- Pour the green soap over a spoon to slow down the flow when adding it to mold.
- Packaging: Melt and pour soap is prone to absorbing moisture from the surroundings. If living in an area with high humidity, be sure to wrap each pine soap bar tightly in plastic wrap/cling film to prevent this effect.
- Storage: Store your pine tree soap in a cool, dark location where it isn’t exposed to sunlight, for example, a lidded box or a cabinet.
- Shel life: Pine oil soap will keep well for at least 1 year.
Can I use another conifer essential oil?
Of course! Feel free to swap up Scotch pine for any other conifer essential oil you like or have available. Fir needle, Balsam fir, Douglas fir, black spruce, and cedarwood are suitable substitutes for pine.
Do you need fresh or dry pine needles for the oil infusion?
You can prepare pine oil with both fresh and dried pine needles. Pine needles dry within 2 to 3 weeks Simply lay them out on a baking sheet (tray) and wait until they look dry and the color has faded.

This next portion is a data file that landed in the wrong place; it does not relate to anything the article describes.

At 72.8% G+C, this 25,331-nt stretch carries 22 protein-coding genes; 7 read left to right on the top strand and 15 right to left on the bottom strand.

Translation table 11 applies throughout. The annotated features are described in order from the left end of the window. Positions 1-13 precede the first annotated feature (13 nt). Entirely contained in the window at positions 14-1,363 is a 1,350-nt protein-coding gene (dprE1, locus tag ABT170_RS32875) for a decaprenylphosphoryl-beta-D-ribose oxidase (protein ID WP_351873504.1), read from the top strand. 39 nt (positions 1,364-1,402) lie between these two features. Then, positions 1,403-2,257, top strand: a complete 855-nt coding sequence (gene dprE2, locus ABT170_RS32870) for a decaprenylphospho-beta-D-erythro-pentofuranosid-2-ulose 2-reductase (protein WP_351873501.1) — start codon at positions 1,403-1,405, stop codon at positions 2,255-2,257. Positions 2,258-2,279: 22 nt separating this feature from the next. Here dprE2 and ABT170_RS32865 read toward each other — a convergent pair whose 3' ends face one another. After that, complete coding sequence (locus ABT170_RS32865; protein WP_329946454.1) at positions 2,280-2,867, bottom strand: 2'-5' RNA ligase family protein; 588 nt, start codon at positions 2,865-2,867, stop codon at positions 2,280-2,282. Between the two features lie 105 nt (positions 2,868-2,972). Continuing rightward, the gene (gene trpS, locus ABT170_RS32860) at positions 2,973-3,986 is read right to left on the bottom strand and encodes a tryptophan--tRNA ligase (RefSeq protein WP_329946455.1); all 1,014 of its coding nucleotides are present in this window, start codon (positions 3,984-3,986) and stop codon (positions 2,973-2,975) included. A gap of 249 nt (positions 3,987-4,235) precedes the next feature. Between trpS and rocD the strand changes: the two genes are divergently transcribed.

Can I make a cold infusion?
Of course! The pine oil recipe I shared above uses a hot infusion method where the oil is heated to extract the essential oils from the tree needles. I like this method because it is quick.
In a cold infusion, the oil isn’t heated. Instead, the plant materials soak in the oil for several weeks. Cold infusing will give you even more benefits but takes longer.
Here is what you do:
- Add your pine needles into a jar and cover with oil.
- Close the jar tightly and gently shake to ensure the conifer needles are covered in oil.
- Store the jar in a dry, cool location away from direct sunlight.
- Let infuse for 2 to 3 weeks.
- Shake the jar every few days. Open the jar to push the needles under the oil.
- Strain and use in soap and skincare recipes.
What’s the difference between melt and pour soap and cold process soap?
I mentioned in the intro that my melt-and-pour pine soap is inspired by a cold process soap recipe from Grow Forage Cook Ferment. So, how are melt-and-pour and cold process soap different?
- Cold process soap is made entirely from scratch. The process requires you to combine oils and lye, referred to as saponification. Cold process allows for many customizations but needs several weeks to cure.
- Melt and pour soap is prepared with a premade soap base that has already gone through the saponification process. You melt and pour it and have a finished product within a few hours. Yet, you have fewer options to customize your soap.